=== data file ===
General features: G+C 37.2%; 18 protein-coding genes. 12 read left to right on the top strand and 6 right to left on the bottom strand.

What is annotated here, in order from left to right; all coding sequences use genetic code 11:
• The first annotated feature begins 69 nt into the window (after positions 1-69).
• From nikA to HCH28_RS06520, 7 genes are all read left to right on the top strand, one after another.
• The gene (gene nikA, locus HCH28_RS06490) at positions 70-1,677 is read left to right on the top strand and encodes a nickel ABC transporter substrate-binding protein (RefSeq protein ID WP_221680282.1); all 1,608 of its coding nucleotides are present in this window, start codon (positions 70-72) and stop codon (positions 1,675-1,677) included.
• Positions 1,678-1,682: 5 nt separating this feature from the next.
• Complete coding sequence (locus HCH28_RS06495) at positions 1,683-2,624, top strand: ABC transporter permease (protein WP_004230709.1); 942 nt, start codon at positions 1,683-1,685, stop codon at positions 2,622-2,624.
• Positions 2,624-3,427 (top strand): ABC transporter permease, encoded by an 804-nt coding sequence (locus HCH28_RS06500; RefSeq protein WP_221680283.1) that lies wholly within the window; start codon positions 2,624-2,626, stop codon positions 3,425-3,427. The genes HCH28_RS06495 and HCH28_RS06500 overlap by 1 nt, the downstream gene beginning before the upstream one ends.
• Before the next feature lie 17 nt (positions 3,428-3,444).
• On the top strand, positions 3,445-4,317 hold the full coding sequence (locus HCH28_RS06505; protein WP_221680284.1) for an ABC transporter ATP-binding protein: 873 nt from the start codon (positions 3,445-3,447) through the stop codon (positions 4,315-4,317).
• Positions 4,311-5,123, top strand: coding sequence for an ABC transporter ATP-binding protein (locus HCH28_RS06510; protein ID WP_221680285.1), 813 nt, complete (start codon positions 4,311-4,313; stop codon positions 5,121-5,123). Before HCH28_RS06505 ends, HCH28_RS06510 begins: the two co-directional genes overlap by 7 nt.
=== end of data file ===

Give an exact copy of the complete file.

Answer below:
General features: G+C 37.2%; 18 protein-coding genes. 12 read left to right on the top strand and 6 right to left on the bottom strand.

What is annotated here, in order from left to right; all coding sequences use genetic code 11:
• The first annotated feature begins 69 nt into the window (after positions 1-69).
• From nikA to HCH28_RS06520, 7 genes are all read left to right on the top strand, one after another.
• The gene (gene nikA, locus HCH28_RS06490) at positions 70-1,677 is read left to right on the top strand and encodes a nickel ABC transporter substrate-binding protein (RefSeq protein ID WP_221680282.1); all 1,608 of its coding nucleotides are present in this window, start codon (positions 70-72) and stop codon (positions 1,675-1,677) included.
• Positions 1,678-1,682: 5 nt separating this feature from the next.
• Complete coding sequence (locus HCH28_RS06495) at positions 1,683-2,624, top strand: ABC transporter permease (protein WP_004230709.1); 942 nt, start codon at positions 1,683-1,685, stop codon at positions 2,622-2,624.
• Positions 2,624-3,427 (top strand): ABC transporter permease, encoded by an 804-nt coding sequence (locus HCH28_RS06500; RefSeq protein WP_221680283.1) that lies wholly within the window; start codon positions 2,624-2,626, stop codon positions 3,425-3,427. The genes HCH28_RS06495 and HCH28_RS06500 overlap by 1 nt, the downstream gene beginning before the upstream one ends.
• Before the next feature lie 17 nt (positions 3,428-3,444).
• On the top strand, positions 3,445-4,317 hold the full coding sequence (locus HCH28_RS06505; protein WP_221680284.1) for an ABC transporter ATP-binding protein: 873 nt from the start codon (positions 3,445-3,447) through the stop codon (positions 4,315-4,317).
• Positions 4,311-5,123, top strand: coding sequence for an ABC transporter ATP-binding protein (locus HCH28_RS06510; protein ID WP_221680285.1), 813 nt, complete (start codon positions 4,311-4,313; stop codon positions 5,121-5,123). Before HCH28_RS06505 ends, HCH28_RS06510 begins: the two co-directional genes overlap by 7 nt.